Communicating with your child’s teacher on a regular basis is important to your child’s success in school. When that child has special needs, this factor becomes even more crucial.
Special needs children may fall into one or a combination of the following categories:
Cerebral palsy, muscular dystrophy, multiple sclerosis, etc.
Autism, Attention Deficit Hyperactivity Disorder, Down Syndrome, dyslexia, etc.
Visually impaired, hearing impaired, tactile defensiveness
These impairments can severely limit a child’s ability to function successfully in school and since, in most cases, the child cannot effectively communicate his needs, it is up to the parent to provide the teacher with as much information as possible to help her deal with your child.
When to Begin
Communication with your child’s teacher should begin during enrollment. Inform the teacher what the child’s diagnosis is, if there is one, and let her know that you would like to communicate with her regularly to make your child’s transition as easy as possible. The teacher may suggest communicating by one of the following: phone calls, emails, text messages, communication books. Whatever methods are agreed upon, be sure to follow through.
Some teachers do not like to give out their phone numbers because parents do not always respect boundaries. If your child’s teacher does give you her number, be sure to ask what time you may call and how long the call should last. Remember, your child is not the only one your teacher has to look after, so please show some consideration for her time.
In this age of technology, this form of communication can be quick and effective. Emails allow you to gather your thoughts and go into a little more depth than you would with a phone call. They also serve as a reference point that you can look back on to clarify something or to follow up on at a later date.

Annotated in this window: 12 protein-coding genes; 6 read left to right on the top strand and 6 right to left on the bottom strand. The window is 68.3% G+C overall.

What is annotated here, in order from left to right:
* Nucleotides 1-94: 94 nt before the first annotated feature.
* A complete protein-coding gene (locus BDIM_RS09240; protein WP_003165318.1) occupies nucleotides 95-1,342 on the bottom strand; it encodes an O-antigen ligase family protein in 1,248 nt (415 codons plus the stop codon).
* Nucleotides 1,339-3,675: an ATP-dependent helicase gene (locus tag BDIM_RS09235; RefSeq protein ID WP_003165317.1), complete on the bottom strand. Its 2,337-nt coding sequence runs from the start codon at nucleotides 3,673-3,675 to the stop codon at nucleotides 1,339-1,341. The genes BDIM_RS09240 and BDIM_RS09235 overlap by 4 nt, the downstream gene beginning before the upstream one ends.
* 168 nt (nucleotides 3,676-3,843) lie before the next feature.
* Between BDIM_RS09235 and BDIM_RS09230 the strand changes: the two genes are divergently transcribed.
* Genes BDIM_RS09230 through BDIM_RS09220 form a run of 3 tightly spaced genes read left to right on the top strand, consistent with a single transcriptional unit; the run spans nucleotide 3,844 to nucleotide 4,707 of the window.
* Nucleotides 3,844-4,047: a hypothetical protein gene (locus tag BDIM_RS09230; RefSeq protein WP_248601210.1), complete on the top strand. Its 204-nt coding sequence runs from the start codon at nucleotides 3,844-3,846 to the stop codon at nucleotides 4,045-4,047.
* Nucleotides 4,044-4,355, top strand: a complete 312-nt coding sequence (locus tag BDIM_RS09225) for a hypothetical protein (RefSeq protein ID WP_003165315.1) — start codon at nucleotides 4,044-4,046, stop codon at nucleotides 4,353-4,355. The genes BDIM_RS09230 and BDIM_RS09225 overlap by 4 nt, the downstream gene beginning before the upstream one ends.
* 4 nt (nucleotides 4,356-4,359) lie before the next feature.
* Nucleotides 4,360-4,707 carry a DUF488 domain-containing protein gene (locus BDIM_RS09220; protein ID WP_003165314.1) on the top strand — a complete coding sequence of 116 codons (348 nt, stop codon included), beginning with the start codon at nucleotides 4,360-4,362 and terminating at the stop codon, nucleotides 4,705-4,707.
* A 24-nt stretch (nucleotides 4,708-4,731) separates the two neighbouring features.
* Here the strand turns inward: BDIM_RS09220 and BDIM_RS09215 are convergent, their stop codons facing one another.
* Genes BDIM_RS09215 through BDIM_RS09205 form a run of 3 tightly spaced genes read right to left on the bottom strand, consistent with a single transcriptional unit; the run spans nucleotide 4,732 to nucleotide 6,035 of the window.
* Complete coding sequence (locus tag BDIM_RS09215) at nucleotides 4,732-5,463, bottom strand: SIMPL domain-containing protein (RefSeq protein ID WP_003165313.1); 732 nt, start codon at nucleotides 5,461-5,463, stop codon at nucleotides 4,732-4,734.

Smartphones have become an indispensable tool nowadays and many people, teachers included, use them throughout the day. Therefore, they are a much faster way of reaching your child’s teacher if you have an urgent need to communicate with her or vice versa. While the teacher may not see your email until she is doing paperwork at the end of the day, your text may reach her almost immediately.
At the beginning of the year, you can record your child’s special needs, escorted bathroom breaks at specific times, his favorite activities, food, books, triggers, and calming activities you use at home. Some teachers may go so far as to formulate goals with you and use the book to record how many of those goals were met at the end of the day. You are required to do the same at home and use this during meetings to compare the child’s progress.
In all of these methods of communication you should try to be as specific as possible, i.e., you can say, “he ate all his breakfast with no help.” Or, “he worked on his coloring book for 10 minutes.” This way you and the teacher can tell if the child is making progress and if you need to upgrade his goals or leave them as they are.
A teacher’s job is hard and sometimes unthankful. Show your appreciation to your child’s teacher by sending her a text now and then to let her know how much it means to you when she does something special for your child. Offer to volunteer in the school library or office and be sure to let the principal know who you are and how much you appreciate your child’s teacher. And a box of cookies or chocolates on her birthday works wonders every time.
Despite the best efforts on both sides, things may sometimes go wrong. Your child may fall, run away, or have a serious meltdown. When this happens, take a few deep breaths before you say anything, then ask for information. If the teacher has been taking good care of your child all along, you can rest assured that she will continue to do so. Show understanding and compassion and let the teacher know you don’t blame her for what happened. This may be a good time to schedule a meeting to see how you both can prevent such occurrences in the future.
Being the parent of a special needs child is hard work, but by following these tips you can help your child navigate through school and, later on, in life with some measure of success.